When it comes to commodity coffee, it's all about price and volume. Supermarkets aim to get the coffee on and off the shelf as quickly as possible and the beans are roasted in huge volumes. Coffee is given a best before date, not a roasted date and can often be up to 2 years old. You can read more about why freshness is so important in our blog post here

Commodity products are generally what you see on the supermarket shelves.  The commodity coffee industry is made up of big businesses like Illy, Costa, Nescafe, Kenco etc. This part of the industry relies on arabica-robusta blends or low quality arabica. Instant coffee for example is made from Robusta coffee, and corporates like Nescafe are huge buyers in markets such as Vietnam.

Commodity or supermarket coffee is sold according to the ‘C-price’. This is the price set by the stock markets in London and New York (Fact: coffee is also the second most valuable commodity behind Oil). The C-price is the price of coffee quoted in US dollars per pound in weight. The price is not related to the quality of the coffee.

The farmers are at the mercy of the C -price. When this is low, the money the farmer receives for their coffee beans (green) barely covers the cost of the production and harvest and provide a livelihood for their families. Coffee still has the most basic harvesting tools with machetes still being used to cut down the coffee cherry. The wages they receive does not allow them to improve the farm facilities or think about future methods.  

Due to the lack of traceability as well as the low quality green beans used, commodity coffee is roasted to a very dark profile which destroys the unique, inherited flavours from the cherry and instead takes on a burnt flavour from the roasting process itself. 


As we mentioned briefly above, supermarket coffee has a best before date, whereas speciality coffee tends to have a roast date. This is because the freshness of the coffee beans has a huge impact on the flavour of the coffee. Contrary to a good whiskey, that ages in time, roasted coffee beans lose their flavour as they start to oxidise. When you buy speciality coffee from a roaster online shop or a coffee subscription, it will usually have been roasted within a matter of days or weeks, definitely not months. When you buy coffee beans from a supermarket, they have a sell-by date that can be up to two years. This means that the coffee  at the supermarket may already be months or even years old, before you buy it!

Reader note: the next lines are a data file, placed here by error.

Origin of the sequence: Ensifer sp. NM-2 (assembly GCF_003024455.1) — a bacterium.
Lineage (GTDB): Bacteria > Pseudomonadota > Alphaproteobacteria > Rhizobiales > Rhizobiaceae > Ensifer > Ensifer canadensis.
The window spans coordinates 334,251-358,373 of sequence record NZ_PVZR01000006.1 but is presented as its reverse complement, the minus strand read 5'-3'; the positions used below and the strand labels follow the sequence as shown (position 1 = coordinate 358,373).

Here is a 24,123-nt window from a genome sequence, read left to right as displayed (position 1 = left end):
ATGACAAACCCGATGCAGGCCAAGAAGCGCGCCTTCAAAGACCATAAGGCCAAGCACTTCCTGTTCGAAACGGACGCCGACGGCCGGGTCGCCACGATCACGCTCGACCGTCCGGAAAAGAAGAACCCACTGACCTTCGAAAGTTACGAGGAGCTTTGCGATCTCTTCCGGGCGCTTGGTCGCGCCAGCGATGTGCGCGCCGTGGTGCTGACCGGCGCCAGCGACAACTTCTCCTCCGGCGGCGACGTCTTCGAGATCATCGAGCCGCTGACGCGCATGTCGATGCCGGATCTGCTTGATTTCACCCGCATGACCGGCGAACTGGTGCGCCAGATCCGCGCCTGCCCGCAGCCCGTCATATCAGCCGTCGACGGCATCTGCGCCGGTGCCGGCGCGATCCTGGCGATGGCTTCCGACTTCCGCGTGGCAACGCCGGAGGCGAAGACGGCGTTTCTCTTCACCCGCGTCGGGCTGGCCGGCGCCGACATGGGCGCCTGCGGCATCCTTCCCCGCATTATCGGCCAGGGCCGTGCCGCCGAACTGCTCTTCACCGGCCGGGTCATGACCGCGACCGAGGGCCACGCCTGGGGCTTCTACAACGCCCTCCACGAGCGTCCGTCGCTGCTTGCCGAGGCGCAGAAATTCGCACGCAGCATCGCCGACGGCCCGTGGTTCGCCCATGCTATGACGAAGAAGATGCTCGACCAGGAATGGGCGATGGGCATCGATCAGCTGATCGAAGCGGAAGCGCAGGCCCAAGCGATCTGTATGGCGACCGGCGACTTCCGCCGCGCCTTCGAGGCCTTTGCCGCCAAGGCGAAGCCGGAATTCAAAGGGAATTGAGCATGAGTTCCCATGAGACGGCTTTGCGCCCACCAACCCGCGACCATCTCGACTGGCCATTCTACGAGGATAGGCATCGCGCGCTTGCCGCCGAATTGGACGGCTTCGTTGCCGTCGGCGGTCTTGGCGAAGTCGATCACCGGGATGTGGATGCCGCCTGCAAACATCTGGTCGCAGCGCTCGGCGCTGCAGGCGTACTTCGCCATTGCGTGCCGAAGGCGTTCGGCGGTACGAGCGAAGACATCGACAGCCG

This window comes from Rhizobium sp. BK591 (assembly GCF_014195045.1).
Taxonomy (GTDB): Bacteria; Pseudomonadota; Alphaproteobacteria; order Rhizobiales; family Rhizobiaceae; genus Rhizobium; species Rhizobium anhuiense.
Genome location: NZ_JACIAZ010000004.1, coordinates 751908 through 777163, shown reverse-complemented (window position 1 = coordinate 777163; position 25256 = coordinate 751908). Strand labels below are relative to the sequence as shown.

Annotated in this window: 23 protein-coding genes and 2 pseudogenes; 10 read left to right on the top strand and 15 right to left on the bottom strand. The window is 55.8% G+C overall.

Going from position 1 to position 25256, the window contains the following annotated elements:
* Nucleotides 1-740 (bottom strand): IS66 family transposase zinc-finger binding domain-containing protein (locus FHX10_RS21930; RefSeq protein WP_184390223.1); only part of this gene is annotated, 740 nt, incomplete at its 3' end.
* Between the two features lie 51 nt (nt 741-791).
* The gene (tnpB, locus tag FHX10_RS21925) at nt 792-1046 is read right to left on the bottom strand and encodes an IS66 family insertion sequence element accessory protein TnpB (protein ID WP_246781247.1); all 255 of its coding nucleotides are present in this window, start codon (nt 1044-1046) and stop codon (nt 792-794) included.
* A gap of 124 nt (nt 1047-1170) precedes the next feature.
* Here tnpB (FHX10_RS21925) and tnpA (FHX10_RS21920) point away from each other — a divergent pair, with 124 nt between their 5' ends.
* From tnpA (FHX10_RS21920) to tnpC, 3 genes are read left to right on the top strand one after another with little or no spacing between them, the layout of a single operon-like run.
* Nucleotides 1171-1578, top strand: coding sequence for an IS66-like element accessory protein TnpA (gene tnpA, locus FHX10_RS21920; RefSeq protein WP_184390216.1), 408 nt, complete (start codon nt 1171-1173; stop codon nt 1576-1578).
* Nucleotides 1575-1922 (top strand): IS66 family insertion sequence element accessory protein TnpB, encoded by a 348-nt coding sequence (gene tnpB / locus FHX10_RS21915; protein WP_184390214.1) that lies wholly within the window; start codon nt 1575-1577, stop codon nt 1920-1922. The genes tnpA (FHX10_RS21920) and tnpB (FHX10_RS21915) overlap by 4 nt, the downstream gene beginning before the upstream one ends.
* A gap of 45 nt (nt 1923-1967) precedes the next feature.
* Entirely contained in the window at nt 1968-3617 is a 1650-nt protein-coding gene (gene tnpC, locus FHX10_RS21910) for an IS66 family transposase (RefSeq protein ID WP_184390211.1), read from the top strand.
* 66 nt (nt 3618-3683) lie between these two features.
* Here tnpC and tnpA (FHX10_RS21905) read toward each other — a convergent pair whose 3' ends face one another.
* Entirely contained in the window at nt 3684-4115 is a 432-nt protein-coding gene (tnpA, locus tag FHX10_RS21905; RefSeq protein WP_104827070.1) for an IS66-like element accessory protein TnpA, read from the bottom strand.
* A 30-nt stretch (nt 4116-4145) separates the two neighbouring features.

One of our Top 10 Brew Tips was to try tasting coffee side by side using different variables. We’d definitely recommend giving this a try with supermarket coffee. Brew both a supermarket coffee and a speciality coffee side by side, in a few different ways, and you will really be able to see the difference in quality. One of the key things you will spot is the aroma from the coffee in the bag. The freshly roasted coffee will have an incredible aroma vs much older supermarket coffee. From our point of view, this really tells you all you need to know about the quality of the beans!


We always say that buying whole bean is the better option for coffee lovers like us. In fact, we’ve reviewed some of our favourite grinders and encourage you to have a read here, if you haven’t already got one. We encourage everyone to grind their coffee at home to increase the flexibility of options for drinking it. With a grinder you can brew your coffee multiple ways and really have fun experimenting! But the other key point relates to freshness - once a bean has been ground, oxygen starts to reach into the coffee bag, which means it goes stale quicker. The ground coffee you buy at the supermarket is not only much older and poorer quality than the coffee roasters sell, but it’s even less fresh due to the nature of it being pre-ground.

If you switch from pre ground supermarket coffee to whole bean specialty roasted coffee, you will be sure to be impressed with the difference, that's for sure.